Chinese funerals

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In Chinese culture, it is very important that the deceased be buried with proper rituals. If this is not done, it is feared, then the next of kin will be cursed or haunted by ghosts. The rituals around death and the funeral differ by region and social class. The cause of death and the age of the deceased also play a role. Even so, there are some common elements, such as honouring the ancestors and paper sacrificial gifts. The Chinese, like most other Asians, avoid the word ‘died’. They would rather say that someone has gone to another world.

‘The rituals around death and the last farewell are very important for the next of kin’

Seven layers of clothing

Traditionally, the Chinese choose burial, but those who adhere less to tradition may also choose cremation. Often, a Feng Shui master is asked to guide the next of kin and to ensure that all the rituals are performed correctly. The Feng Shui master determines the date, the location and the time of the burial. The preparations begin even before the person has passed away. The coffin is often already ordered while the person is on their deathbed. After death, the deceased is ritually bathed. He or she is then dressed in seven layers of clothing. The soul of the deceased can then make the long journey to the other world in peace. In China, the deceased is buried above the ground in a kind of hill – preferably by the water – into which the coffin is inserted.

‘Traditionally, the Chinese choose burial. The preparations begin even before the person has passed away’

Fake money and fireworks

Before and during the funeral, it is customary to burn fake money and paper replica objects. The idea behind this is that the smoke rises to the heavens, so that the deceased can use the money and goods there. Sometimes, coins are thrown at the casket; these are also for the life after death. Other rituals may include: placing rice and paper lotus blossoms in the casket, placing a coin in the mouth of the deceased and tossing Joss paper (printed paper sheets also known as ghost or spirit money) out of the procession vehicle on the way to the burial site. During the burial, fireworks may be set off to frighten away ghosts. When the coffin is lowered into the grave, the Chinese often turn their backs. This is to prevent spirits from going home with them. An umbrella may also never be raised at the burial site, because the spirit of the deceased could hide under it.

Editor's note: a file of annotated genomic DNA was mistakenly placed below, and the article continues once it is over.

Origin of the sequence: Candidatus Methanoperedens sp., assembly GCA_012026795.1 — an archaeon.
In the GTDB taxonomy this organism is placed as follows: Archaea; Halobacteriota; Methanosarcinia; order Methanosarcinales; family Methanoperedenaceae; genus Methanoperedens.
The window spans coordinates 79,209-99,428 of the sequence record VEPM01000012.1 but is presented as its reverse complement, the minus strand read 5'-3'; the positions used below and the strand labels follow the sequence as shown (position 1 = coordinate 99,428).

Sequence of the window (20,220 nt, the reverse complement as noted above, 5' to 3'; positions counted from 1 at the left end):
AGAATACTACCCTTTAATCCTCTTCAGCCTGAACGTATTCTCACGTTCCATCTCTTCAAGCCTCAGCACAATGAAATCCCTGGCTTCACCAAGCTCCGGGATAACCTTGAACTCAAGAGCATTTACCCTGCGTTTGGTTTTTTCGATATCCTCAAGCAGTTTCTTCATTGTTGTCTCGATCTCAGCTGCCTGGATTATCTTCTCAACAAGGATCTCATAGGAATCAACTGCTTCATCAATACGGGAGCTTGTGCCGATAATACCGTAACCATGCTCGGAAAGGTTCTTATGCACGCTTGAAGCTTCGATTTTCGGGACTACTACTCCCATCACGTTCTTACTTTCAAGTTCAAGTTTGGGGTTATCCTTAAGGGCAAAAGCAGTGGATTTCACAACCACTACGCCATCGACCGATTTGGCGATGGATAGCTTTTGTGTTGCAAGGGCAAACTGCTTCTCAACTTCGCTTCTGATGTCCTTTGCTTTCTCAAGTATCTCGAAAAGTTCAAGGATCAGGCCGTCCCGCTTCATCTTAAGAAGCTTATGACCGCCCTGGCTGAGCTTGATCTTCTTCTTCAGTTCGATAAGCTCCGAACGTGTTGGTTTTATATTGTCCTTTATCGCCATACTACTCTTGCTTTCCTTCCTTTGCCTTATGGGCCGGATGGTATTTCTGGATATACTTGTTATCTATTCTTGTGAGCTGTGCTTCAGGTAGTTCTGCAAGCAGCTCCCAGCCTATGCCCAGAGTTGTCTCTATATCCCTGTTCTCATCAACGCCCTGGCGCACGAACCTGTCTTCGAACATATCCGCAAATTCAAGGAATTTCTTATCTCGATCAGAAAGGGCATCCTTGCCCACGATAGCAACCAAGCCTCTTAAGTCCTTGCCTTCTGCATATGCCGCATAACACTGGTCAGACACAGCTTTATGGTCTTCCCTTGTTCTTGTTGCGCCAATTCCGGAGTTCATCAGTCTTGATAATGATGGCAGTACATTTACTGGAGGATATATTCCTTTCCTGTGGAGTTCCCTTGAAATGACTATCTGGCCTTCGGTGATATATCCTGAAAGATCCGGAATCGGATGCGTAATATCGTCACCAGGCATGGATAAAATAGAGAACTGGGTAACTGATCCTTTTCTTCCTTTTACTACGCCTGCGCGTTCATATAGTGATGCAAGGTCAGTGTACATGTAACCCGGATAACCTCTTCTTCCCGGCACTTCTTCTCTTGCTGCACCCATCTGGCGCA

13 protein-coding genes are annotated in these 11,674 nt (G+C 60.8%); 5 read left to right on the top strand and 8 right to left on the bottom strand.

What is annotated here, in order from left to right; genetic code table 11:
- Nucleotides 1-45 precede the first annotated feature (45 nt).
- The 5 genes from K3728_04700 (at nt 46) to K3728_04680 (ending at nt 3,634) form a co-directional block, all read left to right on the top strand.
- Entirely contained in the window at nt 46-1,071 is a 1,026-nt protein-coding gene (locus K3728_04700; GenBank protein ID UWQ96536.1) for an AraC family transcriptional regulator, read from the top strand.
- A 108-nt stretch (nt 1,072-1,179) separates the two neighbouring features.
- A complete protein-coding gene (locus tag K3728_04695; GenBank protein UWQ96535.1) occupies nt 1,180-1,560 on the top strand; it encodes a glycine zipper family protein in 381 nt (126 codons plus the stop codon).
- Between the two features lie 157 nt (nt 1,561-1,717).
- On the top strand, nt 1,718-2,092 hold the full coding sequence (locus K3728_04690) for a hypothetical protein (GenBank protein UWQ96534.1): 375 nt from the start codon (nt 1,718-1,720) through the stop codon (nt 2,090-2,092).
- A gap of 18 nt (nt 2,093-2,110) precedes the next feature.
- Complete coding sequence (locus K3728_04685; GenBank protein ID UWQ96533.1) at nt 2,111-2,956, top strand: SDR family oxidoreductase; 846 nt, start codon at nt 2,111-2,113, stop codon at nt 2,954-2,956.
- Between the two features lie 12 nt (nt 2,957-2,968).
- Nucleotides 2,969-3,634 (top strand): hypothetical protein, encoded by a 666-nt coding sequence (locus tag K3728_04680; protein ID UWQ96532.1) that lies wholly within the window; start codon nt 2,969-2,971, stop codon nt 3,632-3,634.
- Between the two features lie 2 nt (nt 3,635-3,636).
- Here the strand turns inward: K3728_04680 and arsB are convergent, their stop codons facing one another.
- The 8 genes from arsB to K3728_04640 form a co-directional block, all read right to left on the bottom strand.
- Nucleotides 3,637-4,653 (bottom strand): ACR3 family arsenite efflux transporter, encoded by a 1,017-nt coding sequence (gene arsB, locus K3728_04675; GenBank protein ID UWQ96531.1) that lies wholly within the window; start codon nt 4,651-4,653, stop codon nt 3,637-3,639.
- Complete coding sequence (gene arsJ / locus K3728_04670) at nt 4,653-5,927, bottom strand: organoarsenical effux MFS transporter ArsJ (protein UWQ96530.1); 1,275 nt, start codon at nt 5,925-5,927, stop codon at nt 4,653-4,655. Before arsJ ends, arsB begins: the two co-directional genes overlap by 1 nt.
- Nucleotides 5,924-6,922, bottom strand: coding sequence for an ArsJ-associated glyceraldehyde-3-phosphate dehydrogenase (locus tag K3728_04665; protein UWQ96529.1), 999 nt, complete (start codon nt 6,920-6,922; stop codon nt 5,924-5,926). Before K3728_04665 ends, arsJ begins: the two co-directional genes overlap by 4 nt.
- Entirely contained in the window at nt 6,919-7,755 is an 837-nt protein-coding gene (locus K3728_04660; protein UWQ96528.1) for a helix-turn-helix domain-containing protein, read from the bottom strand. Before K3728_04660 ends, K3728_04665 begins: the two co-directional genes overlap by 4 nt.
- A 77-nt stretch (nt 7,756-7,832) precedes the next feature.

‘When the coffin is lowered into the grave, the Chinese often turn their backs. It is customary to burn paper replica objects during the funeral’

White = mourning

In China, white is the colour of mourning and sadness. The family therefore wears white clothing during the funeral. Today, it is also permitted to wear harmonious colours if needed in addition to white. Avoid the colour red, because this symbolizes prosperity and luck in Chinese culture. It is customary to greet the family with a bow. This is often done silently. One of the most common and largest Chinese cemetaries in the Netherlands can be found at Herdenkingspark Westgaarde in Amsterdam. This location also features comprehensive facilities for ritual bathing of the deceased.

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